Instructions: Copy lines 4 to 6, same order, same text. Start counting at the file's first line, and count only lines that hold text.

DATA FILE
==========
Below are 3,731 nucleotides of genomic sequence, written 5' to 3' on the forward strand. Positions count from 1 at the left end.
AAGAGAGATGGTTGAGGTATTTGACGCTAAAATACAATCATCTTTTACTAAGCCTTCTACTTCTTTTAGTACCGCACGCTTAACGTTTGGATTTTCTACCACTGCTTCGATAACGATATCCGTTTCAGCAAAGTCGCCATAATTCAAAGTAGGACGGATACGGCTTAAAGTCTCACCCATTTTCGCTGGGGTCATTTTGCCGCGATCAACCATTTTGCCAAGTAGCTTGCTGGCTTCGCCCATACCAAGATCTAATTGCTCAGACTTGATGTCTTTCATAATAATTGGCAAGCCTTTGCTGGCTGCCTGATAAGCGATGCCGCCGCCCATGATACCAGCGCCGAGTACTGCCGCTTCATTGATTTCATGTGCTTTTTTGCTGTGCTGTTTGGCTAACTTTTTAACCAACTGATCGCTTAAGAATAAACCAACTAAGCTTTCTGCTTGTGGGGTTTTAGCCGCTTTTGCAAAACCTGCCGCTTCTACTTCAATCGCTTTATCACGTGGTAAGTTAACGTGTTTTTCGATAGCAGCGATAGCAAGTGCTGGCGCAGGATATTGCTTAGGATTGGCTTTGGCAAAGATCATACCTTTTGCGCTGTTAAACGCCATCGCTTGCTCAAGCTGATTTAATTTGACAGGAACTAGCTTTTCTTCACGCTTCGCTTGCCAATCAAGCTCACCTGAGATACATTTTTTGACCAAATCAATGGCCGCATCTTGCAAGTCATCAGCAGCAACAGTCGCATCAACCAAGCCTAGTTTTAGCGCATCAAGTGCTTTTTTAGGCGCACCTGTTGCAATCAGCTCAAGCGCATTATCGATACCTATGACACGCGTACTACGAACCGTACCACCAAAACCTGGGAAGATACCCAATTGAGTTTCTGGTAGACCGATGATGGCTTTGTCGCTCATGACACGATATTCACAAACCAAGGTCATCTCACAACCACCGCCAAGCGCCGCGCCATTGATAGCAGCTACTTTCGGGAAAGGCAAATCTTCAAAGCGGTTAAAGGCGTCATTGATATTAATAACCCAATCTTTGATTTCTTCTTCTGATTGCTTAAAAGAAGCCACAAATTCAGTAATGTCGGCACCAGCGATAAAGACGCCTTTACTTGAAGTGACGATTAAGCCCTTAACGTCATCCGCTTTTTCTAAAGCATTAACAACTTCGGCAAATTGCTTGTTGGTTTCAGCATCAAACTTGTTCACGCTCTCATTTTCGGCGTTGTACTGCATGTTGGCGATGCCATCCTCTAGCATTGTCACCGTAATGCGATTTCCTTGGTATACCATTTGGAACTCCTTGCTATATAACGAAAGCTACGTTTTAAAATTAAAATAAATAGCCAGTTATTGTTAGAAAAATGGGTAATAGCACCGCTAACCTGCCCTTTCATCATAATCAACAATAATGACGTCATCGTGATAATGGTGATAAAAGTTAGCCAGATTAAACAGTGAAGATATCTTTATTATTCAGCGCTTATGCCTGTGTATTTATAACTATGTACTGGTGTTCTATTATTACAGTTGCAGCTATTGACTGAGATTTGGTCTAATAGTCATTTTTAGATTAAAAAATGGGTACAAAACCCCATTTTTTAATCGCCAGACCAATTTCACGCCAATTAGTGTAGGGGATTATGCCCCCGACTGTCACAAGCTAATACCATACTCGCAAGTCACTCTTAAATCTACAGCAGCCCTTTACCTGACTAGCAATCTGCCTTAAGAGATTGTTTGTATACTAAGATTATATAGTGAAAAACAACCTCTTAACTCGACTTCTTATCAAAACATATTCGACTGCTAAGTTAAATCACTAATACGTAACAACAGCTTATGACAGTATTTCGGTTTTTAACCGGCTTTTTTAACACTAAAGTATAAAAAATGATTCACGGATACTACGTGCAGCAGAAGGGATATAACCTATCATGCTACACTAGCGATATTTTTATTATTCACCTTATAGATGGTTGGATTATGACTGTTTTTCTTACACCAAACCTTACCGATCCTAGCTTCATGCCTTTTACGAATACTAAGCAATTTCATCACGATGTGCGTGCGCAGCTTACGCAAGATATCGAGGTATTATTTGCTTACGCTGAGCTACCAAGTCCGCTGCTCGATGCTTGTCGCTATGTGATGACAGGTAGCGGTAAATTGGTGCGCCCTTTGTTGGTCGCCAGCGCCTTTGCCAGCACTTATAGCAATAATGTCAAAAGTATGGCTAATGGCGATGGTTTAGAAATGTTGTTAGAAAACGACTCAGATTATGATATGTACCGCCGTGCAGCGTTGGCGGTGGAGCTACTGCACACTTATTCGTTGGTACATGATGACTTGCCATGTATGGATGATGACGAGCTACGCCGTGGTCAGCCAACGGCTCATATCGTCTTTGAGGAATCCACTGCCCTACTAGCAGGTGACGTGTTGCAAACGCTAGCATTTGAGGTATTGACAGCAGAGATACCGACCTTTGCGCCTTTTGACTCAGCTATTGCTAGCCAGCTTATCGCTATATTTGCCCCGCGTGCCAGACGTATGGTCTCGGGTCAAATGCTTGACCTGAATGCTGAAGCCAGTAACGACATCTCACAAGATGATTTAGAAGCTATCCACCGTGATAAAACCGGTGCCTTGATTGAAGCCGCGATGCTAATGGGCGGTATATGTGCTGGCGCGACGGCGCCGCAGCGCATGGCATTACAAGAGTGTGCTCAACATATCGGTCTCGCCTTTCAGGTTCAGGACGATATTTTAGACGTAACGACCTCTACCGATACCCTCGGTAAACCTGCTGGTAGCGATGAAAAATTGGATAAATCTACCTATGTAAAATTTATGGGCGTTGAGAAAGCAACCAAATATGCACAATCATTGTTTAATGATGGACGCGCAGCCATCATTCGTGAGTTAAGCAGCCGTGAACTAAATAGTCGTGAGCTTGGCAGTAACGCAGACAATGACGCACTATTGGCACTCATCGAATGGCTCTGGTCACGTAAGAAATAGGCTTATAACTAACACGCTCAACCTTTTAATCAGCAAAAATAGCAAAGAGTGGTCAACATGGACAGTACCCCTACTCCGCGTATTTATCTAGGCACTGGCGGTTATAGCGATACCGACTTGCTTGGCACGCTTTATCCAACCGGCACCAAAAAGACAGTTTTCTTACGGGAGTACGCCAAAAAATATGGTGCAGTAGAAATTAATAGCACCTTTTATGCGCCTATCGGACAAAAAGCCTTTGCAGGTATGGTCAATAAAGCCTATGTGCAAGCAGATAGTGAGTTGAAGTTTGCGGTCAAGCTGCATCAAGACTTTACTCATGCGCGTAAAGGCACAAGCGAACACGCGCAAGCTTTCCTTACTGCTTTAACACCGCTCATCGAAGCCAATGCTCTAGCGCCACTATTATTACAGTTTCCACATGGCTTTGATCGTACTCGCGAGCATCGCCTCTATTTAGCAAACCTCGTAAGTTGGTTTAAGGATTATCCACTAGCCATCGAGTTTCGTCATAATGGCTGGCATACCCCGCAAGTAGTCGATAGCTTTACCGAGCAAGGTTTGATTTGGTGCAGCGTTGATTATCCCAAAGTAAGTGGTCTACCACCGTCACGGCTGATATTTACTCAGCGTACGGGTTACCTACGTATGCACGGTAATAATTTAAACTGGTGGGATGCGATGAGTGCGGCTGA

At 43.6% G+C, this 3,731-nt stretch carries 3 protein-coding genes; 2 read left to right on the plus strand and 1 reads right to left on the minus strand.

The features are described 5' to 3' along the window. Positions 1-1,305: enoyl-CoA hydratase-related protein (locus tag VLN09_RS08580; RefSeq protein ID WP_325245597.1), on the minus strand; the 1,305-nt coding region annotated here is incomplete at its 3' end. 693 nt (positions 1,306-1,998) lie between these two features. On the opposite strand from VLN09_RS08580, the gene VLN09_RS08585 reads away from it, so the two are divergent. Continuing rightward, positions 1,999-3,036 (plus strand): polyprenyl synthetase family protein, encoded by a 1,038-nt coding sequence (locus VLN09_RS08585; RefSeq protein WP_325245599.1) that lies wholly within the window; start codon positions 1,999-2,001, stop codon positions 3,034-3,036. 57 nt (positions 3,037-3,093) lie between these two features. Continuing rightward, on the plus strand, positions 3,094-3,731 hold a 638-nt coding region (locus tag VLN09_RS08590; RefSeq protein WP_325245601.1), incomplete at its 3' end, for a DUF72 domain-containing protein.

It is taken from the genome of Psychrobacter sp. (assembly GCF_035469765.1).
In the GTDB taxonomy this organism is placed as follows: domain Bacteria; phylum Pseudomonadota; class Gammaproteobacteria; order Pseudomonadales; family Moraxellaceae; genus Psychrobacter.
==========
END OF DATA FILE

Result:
The features are described 5' to 3' along the window. Positions 1-1,305: enoyl-CoA hydratase-related protein (locus tag VLN09_RS08580; RefSeq protein ID WP_325245597.1), on the minus strand; the 1,305-nt coding region annotated here is incomplete at its 3' end. 693 nt (positions 1,306-1,998) lie between these two features. On the opposite strand from VLN09_RS08580, the gene VLN09_RS08585 reads away from it, so the two are divergent. Continuing rightward, positions 1,999-3,036 (plus strand): polyprenyl synthetase family protein, encoded by a 1,038-nt coding sequence (locus VLN09_RS08585; RefSeq protein WP_325245599.1) that lies wholly within the window; start codon positions 1,999-2,001, stop codon positions 3,034-3,036. 57 nt (positions 3,037-3,093) lie between these two features. Continuing rightward, on the plus strand, positions 3,094-3,731 hold a 638-nt coding region (locus tag VLN09_RS08590; RefSeq protein WP_325245601.1), incomplete at its 3' end, for a DUF72 domain-containing protein.

It is taken from the genome of Psychrobacter sp. (assembly GCF_035469765.1).
In the GTDB taxonomy this organism is placed as follows: domain Bacteria; phylum Pseudomonadota; class Gammaproteobacteria; order Pseudomonadales; family Moraxellaceae; genus Psychrobacter.